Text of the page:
Unknown Art

 
 

With the UCD School of Architecture celebrating its centenary year, David Moloney goes in search of visual artists at UCD

On the 20th of September 2011, the UCD School of Architecture marked the start of its centenary year by launching a brand new art installation in Richview. The installation is composed of over two thousand coloured linoleum tiles, each with a past Architecture student’s name engraved on it, that are suspended from the ceiling in the Red Room. The ceiling was the brainchild of a small group of UCD Architecture students who spent the summer using resources from the School of Architecture, working on plans for a permanent installation to commemorate this special year.

The work itself was inspired by the red linoleum floor that was already in the room, and each tile is made from a variety of coloured linoleum. The past students’ names are engraved into the tile and they are ordered chronologically, starting in the bottom left corner. One interesting aspect of the design is that the colour of the tile is determined by the length of the names, so all the blue tiles have names of similar length. Combined with the chronological aspect, this makes for a controlled chaos that is very visually impressive.

This installation serves as a reminder that although UCD does not offer any courses in art, there is still a determined contingent of students who create visual art in their spare time. One of these students is Stephen Horgan, a third year English and Film Studies student who writes, directs and produces short films in his spare time.  He makes a large variety of films, ranging from short sketches to ten to fifteen minute pieces, and he is currently in the process of directing his first feature film. Filmmaking is a compulsion for Stephen. He explains that he has always known that he wanted to make films, believing that “cinema is an art form because it is an amalgamation of all of all other arts; it’s the ultimate art form.”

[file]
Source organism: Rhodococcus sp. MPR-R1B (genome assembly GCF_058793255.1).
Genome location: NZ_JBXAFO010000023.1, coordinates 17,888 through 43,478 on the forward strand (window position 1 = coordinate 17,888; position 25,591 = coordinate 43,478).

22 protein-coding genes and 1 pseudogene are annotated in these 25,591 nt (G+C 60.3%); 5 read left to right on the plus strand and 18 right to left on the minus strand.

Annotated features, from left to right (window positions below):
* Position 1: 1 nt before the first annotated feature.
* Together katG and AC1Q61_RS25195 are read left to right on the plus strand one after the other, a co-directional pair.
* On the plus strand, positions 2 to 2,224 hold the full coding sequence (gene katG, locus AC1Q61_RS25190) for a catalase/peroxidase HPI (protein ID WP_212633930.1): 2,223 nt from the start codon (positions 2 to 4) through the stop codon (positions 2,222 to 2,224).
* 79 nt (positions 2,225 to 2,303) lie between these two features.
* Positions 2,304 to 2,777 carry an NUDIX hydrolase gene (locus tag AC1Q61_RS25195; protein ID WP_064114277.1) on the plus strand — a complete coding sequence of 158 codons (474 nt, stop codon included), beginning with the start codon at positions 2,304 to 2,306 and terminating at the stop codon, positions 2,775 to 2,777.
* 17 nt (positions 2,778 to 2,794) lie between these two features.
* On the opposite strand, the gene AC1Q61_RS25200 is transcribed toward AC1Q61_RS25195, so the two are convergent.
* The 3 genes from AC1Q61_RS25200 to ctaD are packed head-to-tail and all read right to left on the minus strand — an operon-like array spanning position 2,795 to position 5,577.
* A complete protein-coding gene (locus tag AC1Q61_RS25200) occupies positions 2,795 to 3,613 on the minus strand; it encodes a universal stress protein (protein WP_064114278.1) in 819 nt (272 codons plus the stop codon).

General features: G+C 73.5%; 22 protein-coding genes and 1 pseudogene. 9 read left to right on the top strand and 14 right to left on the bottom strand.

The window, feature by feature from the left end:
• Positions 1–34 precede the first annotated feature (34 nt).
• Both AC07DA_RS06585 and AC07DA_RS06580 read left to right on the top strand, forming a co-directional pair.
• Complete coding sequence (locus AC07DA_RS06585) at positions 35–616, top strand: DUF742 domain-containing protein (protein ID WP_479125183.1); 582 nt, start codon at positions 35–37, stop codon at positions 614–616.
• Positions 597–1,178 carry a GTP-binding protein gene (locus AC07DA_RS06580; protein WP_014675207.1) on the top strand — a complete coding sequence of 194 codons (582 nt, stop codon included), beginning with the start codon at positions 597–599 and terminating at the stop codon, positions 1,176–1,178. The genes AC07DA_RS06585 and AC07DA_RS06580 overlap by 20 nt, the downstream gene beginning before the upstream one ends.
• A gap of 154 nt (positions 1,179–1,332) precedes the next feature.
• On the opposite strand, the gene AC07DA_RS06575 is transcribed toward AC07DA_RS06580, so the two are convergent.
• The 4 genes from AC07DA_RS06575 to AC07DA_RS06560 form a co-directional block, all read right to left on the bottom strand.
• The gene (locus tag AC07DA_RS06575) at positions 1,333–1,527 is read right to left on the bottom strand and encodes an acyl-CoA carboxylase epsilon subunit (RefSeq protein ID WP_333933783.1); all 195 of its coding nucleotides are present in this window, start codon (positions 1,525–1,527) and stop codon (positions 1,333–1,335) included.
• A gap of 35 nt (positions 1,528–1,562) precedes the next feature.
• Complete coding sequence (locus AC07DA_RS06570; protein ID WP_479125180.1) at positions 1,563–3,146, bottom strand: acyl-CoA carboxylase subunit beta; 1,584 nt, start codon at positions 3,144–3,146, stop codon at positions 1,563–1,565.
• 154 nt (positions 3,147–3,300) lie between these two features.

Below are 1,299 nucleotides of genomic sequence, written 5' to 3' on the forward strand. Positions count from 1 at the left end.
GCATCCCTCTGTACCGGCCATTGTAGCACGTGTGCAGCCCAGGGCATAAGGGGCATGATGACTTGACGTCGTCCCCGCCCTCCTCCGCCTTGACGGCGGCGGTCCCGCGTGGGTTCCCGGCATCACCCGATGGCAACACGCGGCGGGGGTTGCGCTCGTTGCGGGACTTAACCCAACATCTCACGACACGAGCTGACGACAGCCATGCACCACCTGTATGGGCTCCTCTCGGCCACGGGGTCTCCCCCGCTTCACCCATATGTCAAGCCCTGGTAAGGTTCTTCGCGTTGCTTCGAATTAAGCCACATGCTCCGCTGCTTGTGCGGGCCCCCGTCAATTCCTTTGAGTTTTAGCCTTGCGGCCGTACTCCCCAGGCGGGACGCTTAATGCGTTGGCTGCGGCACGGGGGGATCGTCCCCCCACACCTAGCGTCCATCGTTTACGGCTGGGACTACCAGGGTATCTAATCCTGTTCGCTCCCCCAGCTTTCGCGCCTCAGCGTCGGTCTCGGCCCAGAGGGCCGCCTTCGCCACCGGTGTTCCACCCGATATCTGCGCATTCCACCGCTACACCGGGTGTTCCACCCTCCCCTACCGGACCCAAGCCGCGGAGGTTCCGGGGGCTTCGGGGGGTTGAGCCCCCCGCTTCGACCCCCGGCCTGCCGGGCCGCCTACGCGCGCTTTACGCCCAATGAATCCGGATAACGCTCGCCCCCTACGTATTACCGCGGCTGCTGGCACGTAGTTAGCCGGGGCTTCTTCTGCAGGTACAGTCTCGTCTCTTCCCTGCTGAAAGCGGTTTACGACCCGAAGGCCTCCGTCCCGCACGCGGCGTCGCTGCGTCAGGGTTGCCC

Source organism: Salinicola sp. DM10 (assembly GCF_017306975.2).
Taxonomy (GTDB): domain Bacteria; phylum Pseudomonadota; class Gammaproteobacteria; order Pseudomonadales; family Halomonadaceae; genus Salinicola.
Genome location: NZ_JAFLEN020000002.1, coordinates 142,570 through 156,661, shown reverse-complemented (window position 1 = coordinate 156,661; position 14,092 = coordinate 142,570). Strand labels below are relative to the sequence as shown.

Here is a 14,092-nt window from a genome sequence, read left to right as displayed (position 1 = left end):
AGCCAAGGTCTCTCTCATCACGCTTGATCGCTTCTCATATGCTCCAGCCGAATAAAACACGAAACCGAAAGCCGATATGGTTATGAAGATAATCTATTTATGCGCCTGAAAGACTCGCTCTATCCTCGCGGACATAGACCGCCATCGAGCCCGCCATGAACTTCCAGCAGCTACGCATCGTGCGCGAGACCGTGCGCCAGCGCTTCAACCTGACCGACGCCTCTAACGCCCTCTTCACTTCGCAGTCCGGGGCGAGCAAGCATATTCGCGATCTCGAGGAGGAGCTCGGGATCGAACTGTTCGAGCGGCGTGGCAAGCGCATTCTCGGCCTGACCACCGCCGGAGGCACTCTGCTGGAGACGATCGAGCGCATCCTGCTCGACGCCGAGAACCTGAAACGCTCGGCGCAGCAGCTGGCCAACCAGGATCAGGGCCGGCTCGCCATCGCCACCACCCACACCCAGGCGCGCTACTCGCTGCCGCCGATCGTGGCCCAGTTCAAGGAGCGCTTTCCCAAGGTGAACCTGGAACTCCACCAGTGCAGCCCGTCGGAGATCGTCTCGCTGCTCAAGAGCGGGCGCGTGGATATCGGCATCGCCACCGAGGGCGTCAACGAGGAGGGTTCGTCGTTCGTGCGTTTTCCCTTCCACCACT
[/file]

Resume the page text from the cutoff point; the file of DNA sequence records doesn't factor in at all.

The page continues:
However, it was not until he attended UCD that he managed to practice his art. “I always knew I was going to make films for a long, long time but I didn’t have the resources until now,” explain Stephen. He has found UCD FilmSoc to be very helpful in providing the necessary resources, enabling him to draw upon a large pool of actors, a massive problem in the past, and also lending him the required equipment for film making. Balancing his passion with his coursework does prove difficult at times because filming is incredibly time consuming and challenging, but Stephen is adamant that it is worth it.

The feature film he is currently working on is called Snatch and Bail, the tagline of which reads ‘A world where the only thing that outmatches a passion for crime is a crime of passion’. The script revolves around the story of two professional thieves who reunite after retiring to save a life. Those involved in the production are primarily students, but the film also features two professional actors, David Duffy of Fair City and Ray Reilly, star of upcoming television series The Lives of Larry. Stephen acknowledges that both Duffy and Reilly have been immensely helpful with the overall production of the film. It is still a long way from being a finished project but this hasn’t stopped Stephen from looking to the future. He plans on attempting to bring it to major film festivals; Jameson Dublin International Film Festival, Slamdance Film Festival, and even the Sundance Film Festival are all in his sights.